Intending couples in Nigeria will now have to comply with new directives mandated by the members of the House of Representatives before marriages can be contracted.
As part of efforts to prevent the spread of the sickle cell disease, the lawmakers have okayed compulsory genotype testing for intending couples. The House charged government registries, churches and mosques with demanding the tests before joining persons as husband and wife.
This is part of the resolutions passed by the lawmakers at the plenary on Thursday when they unanimously adopted a motion moved by Mr Umar Sarki, titled ‘Call on the Federal Ministry of Health to develop an efficient system for management of sickle cell disease in Nigeria’. Adopting the motion, the House called on the Federal Ministry of Health to introduce free and compulsory new-born screening programme, which will include screening for sickle cell disease in all hospitals in Nigeria.
The House also called on the ministry to provide free treatment and counselling service to patients with sickle cell disease, while asking it to
“sensitise religious institutions and the judiciary to include results of genotype tests as one of the conditions for marriage.”
They also urged the Federal Ministry of Education to include sickle cell education in science subjects in all primary and secondary schools, while mandating the House committees on Health Care Services, Information, National Orientation, Ethics and Values, and Basic Education and Services to ensure implementation of the resolutions.
Moving the motion, Sarki said, “Archaeological and genetic findings have shown that sickle cell disease has been with Africans for the last 12,000 years, yet not much has been done in the continent to manage the scourge.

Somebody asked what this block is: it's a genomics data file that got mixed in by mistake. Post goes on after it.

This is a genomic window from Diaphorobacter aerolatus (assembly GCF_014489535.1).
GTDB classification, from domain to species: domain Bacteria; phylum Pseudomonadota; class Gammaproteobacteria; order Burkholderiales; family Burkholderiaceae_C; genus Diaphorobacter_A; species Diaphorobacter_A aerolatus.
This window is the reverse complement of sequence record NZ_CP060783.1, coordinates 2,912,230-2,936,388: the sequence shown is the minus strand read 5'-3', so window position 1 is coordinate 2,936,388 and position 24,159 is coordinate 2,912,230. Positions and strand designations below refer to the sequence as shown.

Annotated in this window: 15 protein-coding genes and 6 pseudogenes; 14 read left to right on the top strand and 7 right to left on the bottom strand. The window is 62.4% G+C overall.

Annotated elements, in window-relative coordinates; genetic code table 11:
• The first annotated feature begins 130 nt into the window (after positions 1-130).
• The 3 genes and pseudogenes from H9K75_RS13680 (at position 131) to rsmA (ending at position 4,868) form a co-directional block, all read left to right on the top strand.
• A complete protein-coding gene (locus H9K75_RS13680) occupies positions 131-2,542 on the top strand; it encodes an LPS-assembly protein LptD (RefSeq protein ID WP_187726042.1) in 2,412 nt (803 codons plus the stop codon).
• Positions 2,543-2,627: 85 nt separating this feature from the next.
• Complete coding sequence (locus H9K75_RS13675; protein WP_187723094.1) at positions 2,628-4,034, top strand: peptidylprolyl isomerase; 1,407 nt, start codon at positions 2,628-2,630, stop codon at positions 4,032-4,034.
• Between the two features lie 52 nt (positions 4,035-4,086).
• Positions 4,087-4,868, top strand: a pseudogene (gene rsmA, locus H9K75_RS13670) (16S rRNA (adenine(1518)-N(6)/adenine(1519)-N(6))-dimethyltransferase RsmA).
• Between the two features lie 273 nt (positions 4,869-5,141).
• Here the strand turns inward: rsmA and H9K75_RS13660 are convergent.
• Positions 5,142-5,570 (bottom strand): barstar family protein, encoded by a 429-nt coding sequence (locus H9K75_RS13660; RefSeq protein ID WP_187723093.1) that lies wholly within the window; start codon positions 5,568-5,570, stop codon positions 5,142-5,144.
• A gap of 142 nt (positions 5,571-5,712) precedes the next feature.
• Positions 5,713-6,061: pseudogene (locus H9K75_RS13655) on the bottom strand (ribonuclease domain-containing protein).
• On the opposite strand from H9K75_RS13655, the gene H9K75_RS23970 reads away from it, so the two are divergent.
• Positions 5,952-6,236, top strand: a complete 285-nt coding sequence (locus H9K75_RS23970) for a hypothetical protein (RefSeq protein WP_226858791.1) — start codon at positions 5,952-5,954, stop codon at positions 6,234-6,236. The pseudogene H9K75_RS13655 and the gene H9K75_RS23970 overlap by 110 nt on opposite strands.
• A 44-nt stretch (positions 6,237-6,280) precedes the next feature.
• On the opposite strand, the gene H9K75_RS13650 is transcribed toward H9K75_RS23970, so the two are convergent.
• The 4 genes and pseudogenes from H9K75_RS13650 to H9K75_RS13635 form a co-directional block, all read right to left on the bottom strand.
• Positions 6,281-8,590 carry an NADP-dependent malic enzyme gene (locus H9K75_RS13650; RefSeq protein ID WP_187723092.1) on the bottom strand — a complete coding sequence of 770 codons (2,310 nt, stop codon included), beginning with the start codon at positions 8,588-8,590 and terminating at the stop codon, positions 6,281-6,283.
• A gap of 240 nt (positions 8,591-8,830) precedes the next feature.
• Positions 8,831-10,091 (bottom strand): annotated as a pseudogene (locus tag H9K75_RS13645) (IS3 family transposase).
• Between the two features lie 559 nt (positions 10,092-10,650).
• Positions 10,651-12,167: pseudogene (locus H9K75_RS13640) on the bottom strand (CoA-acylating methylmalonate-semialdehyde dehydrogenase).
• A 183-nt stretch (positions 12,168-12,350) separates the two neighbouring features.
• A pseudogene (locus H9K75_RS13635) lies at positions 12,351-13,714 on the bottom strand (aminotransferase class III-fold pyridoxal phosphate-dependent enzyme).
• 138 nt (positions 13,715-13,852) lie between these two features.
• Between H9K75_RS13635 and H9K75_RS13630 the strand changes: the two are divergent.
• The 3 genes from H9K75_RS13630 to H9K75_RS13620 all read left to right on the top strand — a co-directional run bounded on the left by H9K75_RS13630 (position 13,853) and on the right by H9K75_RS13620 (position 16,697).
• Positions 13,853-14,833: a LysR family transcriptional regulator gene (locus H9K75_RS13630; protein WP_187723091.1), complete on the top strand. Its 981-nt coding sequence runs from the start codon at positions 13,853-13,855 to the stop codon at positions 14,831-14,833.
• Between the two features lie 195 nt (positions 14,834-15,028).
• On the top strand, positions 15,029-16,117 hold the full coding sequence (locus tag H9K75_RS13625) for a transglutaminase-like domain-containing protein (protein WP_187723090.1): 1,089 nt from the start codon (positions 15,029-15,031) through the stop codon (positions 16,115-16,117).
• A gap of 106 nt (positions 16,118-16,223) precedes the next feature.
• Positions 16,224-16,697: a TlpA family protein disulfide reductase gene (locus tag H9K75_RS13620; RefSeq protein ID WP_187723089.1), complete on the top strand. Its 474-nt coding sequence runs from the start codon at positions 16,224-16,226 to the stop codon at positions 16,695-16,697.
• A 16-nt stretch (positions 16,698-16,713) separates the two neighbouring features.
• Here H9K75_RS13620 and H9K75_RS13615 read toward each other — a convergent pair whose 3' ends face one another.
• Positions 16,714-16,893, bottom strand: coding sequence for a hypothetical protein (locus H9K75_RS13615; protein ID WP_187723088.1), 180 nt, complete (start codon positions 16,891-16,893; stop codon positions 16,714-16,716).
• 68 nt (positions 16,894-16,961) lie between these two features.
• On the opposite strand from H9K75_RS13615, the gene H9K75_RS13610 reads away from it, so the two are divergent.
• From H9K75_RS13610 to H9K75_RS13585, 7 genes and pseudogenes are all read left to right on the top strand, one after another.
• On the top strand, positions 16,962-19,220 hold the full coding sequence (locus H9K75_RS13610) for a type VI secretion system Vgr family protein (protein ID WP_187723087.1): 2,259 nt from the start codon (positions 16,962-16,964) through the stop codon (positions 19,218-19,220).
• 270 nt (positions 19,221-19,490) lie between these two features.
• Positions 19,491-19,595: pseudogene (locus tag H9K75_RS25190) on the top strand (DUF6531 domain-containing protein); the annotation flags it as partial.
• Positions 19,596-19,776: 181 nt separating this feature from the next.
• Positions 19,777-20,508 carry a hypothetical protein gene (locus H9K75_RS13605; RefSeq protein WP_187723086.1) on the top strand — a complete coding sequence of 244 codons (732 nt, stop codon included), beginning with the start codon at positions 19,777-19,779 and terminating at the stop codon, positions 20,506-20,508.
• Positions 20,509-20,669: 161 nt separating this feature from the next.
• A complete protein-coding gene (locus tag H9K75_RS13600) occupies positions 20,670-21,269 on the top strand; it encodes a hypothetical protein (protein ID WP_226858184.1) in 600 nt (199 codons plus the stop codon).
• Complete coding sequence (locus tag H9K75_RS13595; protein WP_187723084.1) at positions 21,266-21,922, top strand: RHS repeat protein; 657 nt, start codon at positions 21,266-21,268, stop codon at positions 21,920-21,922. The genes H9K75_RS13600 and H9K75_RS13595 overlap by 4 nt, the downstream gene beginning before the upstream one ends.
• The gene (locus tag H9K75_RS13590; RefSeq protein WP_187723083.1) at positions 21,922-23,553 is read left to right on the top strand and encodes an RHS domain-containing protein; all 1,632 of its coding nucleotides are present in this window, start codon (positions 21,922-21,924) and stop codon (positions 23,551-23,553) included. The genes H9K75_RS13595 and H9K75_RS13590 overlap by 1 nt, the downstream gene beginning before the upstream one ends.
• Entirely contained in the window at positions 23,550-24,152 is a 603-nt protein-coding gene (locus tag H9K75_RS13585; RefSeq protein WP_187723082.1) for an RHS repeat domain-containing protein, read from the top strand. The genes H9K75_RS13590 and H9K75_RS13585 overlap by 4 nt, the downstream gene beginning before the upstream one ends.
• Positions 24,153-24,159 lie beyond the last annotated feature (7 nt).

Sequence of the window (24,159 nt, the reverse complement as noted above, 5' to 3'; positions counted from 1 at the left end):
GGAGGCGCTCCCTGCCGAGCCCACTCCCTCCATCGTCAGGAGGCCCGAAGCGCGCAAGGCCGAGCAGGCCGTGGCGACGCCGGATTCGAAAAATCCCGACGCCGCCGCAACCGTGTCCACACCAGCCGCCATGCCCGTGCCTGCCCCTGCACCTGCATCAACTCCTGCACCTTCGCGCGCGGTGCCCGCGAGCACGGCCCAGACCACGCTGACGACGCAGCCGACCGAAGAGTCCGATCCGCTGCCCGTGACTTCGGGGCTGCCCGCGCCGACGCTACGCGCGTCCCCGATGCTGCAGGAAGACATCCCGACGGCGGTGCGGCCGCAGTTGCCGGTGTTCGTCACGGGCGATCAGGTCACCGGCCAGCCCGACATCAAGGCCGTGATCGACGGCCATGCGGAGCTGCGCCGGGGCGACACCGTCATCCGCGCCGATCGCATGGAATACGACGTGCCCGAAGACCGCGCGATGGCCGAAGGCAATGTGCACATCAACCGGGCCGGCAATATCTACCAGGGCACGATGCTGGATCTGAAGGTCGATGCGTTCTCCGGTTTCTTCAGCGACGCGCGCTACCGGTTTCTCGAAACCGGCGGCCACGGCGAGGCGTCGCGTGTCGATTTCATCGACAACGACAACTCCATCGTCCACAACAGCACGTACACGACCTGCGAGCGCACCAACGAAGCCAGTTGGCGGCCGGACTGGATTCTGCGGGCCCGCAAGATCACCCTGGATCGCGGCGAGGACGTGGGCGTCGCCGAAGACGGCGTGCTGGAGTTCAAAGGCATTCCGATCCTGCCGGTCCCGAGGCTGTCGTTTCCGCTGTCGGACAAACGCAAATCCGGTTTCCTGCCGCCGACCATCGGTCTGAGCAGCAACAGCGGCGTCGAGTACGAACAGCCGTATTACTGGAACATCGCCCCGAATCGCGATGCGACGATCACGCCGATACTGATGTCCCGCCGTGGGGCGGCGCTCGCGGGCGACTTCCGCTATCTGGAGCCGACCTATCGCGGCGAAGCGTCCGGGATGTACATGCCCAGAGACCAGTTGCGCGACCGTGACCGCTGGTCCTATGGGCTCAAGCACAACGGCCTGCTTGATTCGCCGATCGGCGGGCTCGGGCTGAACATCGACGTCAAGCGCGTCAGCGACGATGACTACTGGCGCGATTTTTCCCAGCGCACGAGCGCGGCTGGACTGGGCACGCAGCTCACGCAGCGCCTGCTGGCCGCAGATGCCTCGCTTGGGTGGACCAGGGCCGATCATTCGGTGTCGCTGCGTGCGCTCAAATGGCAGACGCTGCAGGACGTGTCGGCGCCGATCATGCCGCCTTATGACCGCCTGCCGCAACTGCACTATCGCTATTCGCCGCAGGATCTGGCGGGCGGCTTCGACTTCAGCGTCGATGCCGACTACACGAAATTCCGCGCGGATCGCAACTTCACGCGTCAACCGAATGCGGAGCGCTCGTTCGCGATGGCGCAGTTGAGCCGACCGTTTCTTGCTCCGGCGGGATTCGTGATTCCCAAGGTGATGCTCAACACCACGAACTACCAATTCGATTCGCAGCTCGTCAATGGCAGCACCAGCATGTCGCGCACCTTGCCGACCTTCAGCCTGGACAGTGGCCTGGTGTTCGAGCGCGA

“Data from the Centre for Disease Control and Prevention has shown that Nigeria has the largest population of people with sickle cell disease in the world, with about 3.6 million patients and 150,000 babies out of the estimated 300,000 babies born into the world with the disease every year. Meanwhile, the House has called for the rehabilitation of the primary health care centres across Nigeria.
The call followed the adoption of a motion moved by Mr Taofeek Ajilesoro, titled ‘Rehabilitation of primary health care centres across the 36 states of the federation and the Federal Capital Territory for effective health care service delivery.’
Adopting the motion, the House urged the Federal Ministry of Health to commence the rehabilitation and equipping of primary health care centres across the 36 states of the federation and the FCT for effective health care delivery.
On Thursday also, the house approved the virement of N100m meant for personnel cost of the National Assembly Service Commission to capital and overhead costs. The approval at the plenary followed the adoption of a motion moved by a member, Mr Sani Bala, who said the personnel for which the money was appropriated had not been engaged.
Bala’s motion was titled ‘Need to vire the sum of N100,000,000 from the National Assembly Service Commission’s personnel vote to capital and overhead cost. The lawmaker prayed the House to vire the sum of N100m “to enable the commission utilise the fund appropriately,” a prayer that was unanimously granted.
“The House notes that in 2019, the NASC budgeted the sum of N100m for its personnel cost for the payment of salaries and allowances of the expected new members of the commission.
“The expected new members have not been appointed and are not likely to resume before January 2020, thereby leaving the sum of N100m as the commission’s personnel cost may not be utilised by the end of December, 2019.
“It is mandatory for all ministries, departments and agencies to return all their unspent personnel cost to the Treasury Single Account by the end of December, 2019.
“The commission is in dire need of funds, as most of its furniture and sundry office equipment are in poor condition as they were purchased over 10 years ago.”’
See a genotype compatibility photo below: